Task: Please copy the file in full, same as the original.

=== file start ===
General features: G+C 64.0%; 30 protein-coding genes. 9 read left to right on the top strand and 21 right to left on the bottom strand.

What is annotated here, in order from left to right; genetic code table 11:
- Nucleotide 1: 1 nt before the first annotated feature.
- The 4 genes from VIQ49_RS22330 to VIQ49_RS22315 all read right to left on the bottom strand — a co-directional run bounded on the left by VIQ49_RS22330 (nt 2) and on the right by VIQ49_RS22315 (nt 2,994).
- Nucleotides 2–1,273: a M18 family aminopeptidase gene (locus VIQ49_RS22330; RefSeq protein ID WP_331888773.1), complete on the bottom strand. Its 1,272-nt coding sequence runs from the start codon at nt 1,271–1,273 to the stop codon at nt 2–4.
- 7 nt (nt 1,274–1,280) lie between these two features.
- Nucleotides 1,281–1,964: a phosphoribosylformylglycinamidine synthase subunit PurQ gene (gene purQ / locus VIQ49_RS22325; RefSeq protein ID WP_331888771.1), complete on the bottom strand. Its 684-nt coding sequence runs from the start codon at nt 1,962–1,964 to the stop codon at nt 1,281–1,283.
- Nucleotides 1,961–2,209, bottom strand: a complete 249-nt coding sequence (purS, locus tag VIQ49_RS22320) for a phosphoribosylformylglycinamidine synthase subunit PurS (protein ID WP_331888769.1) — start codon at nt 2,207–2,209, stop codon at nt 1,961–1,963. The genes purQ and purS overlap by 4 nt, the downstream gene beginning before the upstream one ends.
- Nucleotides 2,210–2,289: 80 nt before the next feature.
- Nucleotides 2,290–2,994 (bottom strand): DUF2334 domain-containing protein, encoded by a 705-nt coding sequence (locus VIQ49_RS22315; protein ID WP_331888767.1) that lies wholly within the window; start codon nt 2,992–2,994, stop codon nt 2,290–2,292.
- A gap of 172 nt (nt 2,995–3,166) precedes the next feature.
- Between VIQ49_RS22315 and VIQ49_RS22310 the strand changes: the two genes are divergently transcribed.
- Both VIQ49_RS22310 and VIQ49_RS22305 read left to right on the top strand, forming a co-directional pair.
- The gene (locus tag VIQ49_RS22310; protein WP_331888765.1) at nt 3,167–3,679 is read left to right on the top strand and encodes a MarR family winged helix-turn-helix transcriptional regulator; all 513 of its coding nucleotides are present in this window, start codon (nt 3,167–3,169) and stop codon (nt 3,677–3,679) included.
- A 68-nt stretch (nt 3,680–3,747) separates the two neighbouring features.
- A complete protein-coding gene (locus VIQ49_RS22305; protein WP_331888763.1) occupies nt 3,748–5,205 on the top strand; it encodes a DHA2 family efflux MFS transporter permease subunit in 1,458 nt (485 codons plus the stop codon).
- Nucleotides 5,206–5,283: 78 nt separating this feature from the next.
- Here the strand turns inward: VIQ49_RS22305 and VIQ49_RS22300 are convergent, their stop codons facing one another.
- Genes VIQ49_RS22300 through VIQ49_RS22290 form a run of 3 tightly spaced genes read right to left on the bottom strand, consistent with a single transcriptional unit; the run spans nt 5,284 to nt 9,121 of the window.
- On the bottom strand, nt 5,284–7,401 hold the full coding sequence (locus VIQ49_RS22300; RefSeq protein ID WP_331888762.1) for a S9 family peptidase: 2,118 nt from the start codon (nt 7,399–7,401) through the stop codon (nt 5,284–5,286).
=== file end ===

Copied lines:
General features: G+C 64.0%; 30 protein-coding genes. 9 read left to right on the top strand and 21 right to left on the bottom strand.

What is annotated here, in order from left to right; genetic code table 11:
- Nucleotide 1: 1 nt before the first annotated feature.
- The 4 genes from VIQ49_RS22330 to VIQ49_RS22315 all read right to left on the bottom strand — a co-directional run bounded on the left by VIQ49_RS22330 (nt 2) and on the right by VIQ49_RS22315 (nt 2,994).
- Nucleotides 2–1,273: a M18 family aminopeptidase gene (locus VIQ49_RS22330; RefSeq protein ID WP_331888773.1), complete on the bottom strand. Its 1,272-nt coding sequence runs from the start codon at nt 1,271–1,273 to the stop codon at nt 2–4.
- 7 nt (nt 1,274–1,280) lie between these two features.
- Nucleotides 1,281–1,964: a phosphoribosylformylglycinamidine synthase subunit PurQ gene (gene purQ / locus VIQ49_RS22325; RefSeq protein ID WP_331888771.1), complete on the bottom strand. Its 684-nt coding sequence runs from the start codon at nt 1,962–1,964 to the stop codon at nt 1,281–1,283.
- Nucleotides 1,961–2,209, bottom strand: a complete 249-nt coding sequence (purS, locus tag VIQ49_RS22320) for a phosphoribosylformylglycinamidine synthase subunit PurS (protein ID WP_331888769.1) — start codon at nt 2,207–2,209, stop codon at nt 1,961–1,963. The genes purQ and purS overlap by 4 nt, the downstream gene beginning before the upstream one ends.
- Nucleotides 2,210–2,289: 80 nt before the next feature.
- Nucleotides 2,290–2,994 (bottom strand): DUF2334 domain-containing protein, encoded by a 705-nt coding sequence (locus VIQ49_RS22315; protein ID WP_331888767.1) that lies wholly within the window; start codon nt 2,992–2,994, stop codon nt 2,290–2,292.
- A gap of 172 nt (nt 2,995–3,166) precedes the next feature.
- Between VIQ49_RS22315 and VIQ49_RS22310 the strand changes: the two genes are divergently transcribed.
- Both VIQ49_RS22310 and VIQ49_RS22305 read left to right on the top strand, forming a co-directional pair.
- The gene (locus tag VIQ49_RS22310; protein WP_331888765.1) at nt 3,167–3,679 is read left to right on the top strand and encodes a MarR family winged helix-turn-helix transcriptional regulator; all 513 of its coding nucleotides are present in this window, start codon (nt 3,167–3,169) and stop codon (nt 3,677–3,679) included.
- A 68-nt stretch (nt 3,680–3,747) separates the two neighbouring features.
- A complete protein-coding gene (locus VIQ49_RS22305; protein WP_331888763.1) occupies nt 3,748–5,205 on the top strand; it encodes a DHA2 family efflux MFS transporter permease subunit in 1,458 nt (485 codons plus the stop codon).
- Nucleotides 5,206–5,283: 78 nt separating this feature from the next.
- Here the strand turns inward: VIQ49_RS22305 and VIQ49_RS22300 are convergent, their stop codons facing one another.
- Genes VIQ49_RS22300 through VIQ49_RS22290 form a run of 3 tightly spaced genes read right to left on the bottom strand, consistent with a single transcriptional unit; the run spans nt 5,284 to nt 9,121 of the window.
- On the bottom strand, nt 5,284–7,401 hold the full coding sequence (locus VIQ49_RS22300; RefSeq protein ID WP_331888762.1) for a S9 family peptidase: 2,118 nt from the start codon (nt 7,399–7,401) through the stop codon (nt 5,284–5,286).